The truth is that some people who have long lived on a certain patch of geography get indignant about this stuff. Because a particular way of being in the world seems normal to them, they experience something on the spectrum of surprise to offense when a visitor or foreigner gets it “wrong”. Many of us have developed a deep sense of ownership of our own culture and we’ve been taught that it is natural to feel this way. I’m not sure this kind of place-ownership is helpful.

Each time we’ve moved over the last 20 years, I’ve evaluated how well I fit into my new city and country. In fact, I’ve been pretty obsessive about my search for signs that I belonged, that I had been (or could be) accepted by others in this place. To deliver the perfect wai, to lower my voice enough, to act in a way that allowed me to blend. Lately, I’ve been noticing the sheer lunacy of this endeavor. It is never going to happen. I’m a round white woman with pink cheeks and the place on Earth where I blend most is not Canada but Scotland. My partner is a tall black man with facial hair. People are not going to look at us and say, “Sure. These two are from here.” Not even if we speak the language perfectly, not even if our manners are impeccable, not even if we recycle our garbage in precisely the right manner.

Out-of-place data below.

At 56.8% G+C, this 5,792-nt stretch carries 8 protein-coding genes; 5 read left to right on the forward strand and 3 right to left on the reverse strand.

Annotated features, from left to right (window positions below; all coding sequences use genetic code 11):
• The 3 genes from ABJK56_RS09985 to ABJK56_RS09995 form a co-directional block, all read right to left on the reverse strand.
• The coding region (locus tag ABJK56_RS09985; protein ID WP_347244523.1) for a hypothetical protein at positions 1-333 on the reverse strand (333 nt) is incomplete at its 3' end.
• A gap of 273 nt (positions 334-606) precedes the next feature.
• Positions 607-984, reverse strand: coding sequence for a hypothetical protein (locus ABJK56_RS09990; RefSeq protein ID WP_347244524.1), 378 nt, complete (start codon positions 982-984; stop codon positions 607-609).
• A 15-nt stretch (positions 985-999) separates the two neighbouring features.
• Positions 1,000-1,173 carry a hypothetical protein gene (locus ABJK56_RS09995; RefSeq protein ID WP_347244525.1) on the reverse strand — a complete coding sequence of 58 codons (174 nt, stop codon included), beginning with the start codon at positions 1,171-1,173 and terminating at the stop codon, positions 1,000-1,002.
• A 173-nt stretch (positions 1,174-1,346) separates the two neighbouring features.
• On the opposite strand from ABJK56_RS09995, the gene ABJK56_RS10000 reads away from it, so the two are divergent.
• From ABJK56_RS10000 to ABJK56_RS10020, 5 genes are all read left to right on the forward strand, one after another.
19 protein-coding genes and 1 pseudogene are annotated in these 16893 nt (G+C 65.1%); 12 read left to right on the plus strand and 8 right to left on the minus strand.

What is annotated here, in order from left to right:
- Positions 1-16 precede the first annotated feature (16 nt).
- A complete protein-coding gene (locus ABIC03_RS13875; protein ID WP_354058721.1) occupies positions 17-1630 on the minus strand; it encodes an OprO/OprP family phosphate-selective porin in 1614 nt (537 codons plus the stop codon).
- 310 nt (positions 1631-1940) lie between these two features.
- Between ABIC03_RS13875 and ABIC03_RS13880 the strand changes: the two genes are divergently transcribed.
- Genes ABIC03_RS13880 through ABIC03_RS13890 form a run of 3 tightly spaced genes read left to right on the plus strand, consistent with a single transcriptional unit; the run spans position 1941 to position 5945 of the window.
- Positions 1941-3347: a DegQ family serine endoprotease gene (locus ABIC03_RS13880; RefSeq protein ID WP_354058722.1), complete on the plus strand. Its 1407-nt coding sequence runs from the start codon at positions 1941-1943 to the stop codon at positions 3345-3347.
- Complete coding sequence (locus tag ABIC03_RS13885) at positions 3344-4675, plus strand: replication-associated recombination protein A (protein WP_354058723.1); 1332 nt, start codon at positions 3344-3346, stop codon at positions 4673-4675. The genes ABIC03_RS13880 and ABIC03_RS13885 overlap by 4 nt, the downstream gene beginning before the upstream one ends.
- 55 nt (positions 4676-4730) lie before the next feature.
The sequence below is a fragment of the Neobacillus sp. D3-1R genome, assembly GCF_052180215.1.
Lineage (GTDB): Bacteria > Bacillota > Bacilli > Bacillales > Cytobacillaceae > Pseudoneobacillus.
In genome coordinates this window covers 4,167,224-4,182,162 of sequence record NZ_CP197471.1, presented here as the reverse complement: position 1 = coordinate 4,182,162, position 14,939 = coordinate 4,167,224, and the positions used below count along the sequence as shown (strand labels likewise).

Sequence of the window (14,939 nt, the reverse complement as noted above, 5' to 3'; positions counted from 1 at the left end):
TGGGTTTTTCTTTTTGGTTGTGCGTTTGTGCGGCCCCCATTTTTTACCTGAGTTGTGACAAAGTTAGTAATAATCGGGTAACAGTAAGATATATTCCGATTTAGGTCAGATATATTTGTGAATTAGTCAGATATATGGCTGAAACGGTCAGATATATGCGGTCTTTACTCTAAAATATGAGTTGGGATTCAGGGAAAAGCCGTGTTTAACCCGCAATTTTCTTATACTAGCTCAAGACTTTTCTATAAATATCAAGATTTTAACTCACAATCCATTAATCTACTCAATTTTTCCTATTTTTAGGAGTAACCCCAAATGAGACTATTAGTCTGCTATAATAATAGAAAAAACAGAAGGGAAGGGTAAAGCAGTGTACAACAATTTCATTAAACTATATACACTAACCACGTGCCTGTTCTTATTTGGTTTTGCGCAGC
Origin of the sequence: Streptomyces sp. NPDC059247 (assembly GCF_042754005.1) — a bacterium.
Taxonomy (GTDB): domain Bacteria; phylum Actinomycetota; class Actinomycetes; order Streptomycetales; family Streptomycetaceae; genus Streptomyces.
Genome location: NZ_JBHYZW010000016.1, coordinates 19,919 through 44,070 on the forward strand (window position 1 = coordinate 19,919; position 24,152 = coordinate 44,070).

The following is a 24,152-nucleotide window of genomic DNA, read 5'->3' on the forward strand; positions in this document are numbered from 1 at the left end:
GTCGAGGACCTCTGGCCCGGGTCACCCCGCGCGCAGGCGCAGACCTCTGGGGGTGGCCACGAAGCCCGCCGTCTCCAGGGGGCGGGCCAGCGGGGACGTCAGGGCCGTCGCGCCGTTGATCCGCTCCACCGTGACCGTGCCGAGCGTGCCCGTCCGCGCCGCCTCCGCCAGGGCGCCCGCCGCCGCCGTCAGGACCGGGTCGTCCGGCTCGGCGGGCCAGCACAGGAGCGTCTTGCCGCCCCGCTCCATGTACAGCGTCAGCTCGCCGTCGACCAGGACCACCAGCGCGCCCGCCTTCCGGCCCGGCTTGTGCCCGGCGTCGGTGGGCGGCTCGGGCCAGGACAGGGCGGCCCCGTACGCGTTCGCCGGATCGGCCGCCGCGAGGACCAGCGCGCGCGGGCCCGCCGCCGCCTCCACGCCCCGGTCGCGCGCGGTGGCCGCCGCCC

We’ll never blend to the extent that people will think we’re from there. But this doesn’t have to mean we can’t belong. It doesn’t have to restrict where we call home.

We just spent a week on the south shore of Nova Scotia in a spectacular Air B&B overlooking the LaHave River. The host told us that before she bought her home there, she approached the three closest neighbours all of whom invited her into their homes for tea. I’ve been thinking about this for the last few days. Does she believe that she belongs to this community because the people invited her into their homes or does she belong because she was the kind of person who would go to their homes to introduce herself? I really like this conundrum.

Perhaps the secret of home is twofold:
To live as respectfully as one can while also being your authentic self.